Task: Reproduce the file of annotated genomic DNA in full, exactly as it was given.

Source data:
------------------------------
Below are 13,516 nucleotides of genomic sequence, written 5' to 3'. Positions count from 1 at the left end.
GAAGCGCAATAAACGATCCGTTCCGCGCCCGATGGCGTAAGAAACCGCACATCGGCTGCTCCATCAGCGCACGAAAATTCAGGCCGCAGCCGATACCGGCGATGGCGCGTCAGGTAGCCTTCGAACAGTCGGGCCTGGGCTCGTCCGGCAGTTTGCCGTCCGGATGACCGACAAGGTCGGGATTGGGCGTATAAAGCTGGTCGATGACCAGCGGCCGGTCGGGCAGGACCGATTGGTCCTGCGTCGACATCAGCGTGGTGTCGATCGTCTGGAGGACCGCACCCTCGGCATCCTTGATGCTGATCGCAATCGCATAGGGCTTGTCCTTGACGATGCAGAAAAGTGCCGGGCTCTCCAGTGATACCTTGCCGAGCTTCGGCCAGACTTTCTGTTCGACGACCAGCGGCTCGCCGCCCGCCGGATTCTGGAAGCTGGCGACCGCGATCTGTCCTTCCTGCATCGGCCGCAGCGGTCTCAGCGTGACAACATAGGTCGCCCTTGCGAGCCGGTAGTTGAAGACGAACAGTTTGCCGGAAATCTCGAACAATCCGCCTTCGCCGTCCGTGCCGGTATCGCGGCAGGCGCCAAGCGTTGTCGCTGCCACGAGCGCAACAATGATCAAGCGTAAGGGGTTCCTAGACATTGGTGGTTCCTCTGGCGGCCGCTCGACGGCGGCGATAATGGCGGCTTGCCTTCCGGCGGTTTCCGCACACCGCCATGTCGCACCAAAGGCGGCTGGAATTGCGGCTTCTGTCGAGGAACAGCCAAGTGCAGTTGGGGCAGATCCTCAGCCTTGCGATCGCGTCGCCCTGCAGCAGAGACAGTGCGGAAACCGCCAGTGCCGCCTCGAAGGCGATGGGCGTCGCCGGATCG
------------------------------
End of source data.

Below are 13,516 nucleotides of genomic sequence, written 5' to 3'. Positions count from 1 at the left end.
GAAGCGCAATAAACGATCCGTTCCGCGCCCGATGGCGTAAGAAACCGCACATCGGCTGCTCCATCAGCGCACGAAAATTCAGGCCGCAGCCGATACCGGCGATGGCGCGTCAGGTAGCCTTCGAACAGTCGGGCCTGGGCTCGTCCGGCAGTTTGCCGTCCGGATGACCGACAAGGTCGGGATTGGGCGTATAAAGCTGGTCGATGACCAGCGGCCGGTCGGGCAGGACCGATTGGTCCTGCGTCGACATCAGCGTGGTGTCGATCGTCTGGAGGACCGCACCCTCGGCATCCTTGATGCTGATCGCAATCGCATAGGGCTTGTCCTTGACGATGCAGAAAAGTGCCGGGCTCTCCAGTGATACCTTGCCGAGCTTCGGCCAGACTTTCTGTTCGACGACCAGCGGCTCGCCGCCCGCCGGATTCTGGAAGCTGGCGACCGCGATCTGTCCTTCCTGCATCGGCCGCAGCGGTCTCAGCGTGACAACATAGGTCGCCCTTGCGAGCCGGTAGTTGAAGACGAACAGTTTGCCGGAAATCTCGAACAATCCGCCTTCGCCGTCCGTGCCGGTATCGCGGCAGGCGCCAAGCGTTGTCGCTGCCACGAGCGCAACAATGATCAAGCGTAAGGGGTTCCTAGACATTGGTGGTTCCTCTGGCGGCCGCTCGACGGCGGCGATAATGGCGGCTTGCCTTCCGGCGGTTTCCGCACACCGCCATGTCGCACCAAAGGCGGCTGGAATTGCGGCTTCTGTCGAGGAACAGCCAAGTGCAGTTGGGGCAGATCCTCAGCCTTGCGATCGCGTCGCCCTGCAGCAGAGACAGTGCGGAAACCGCCAGTGCCGCCTCGAAGGCGATGGGCGTCGCCGGATCG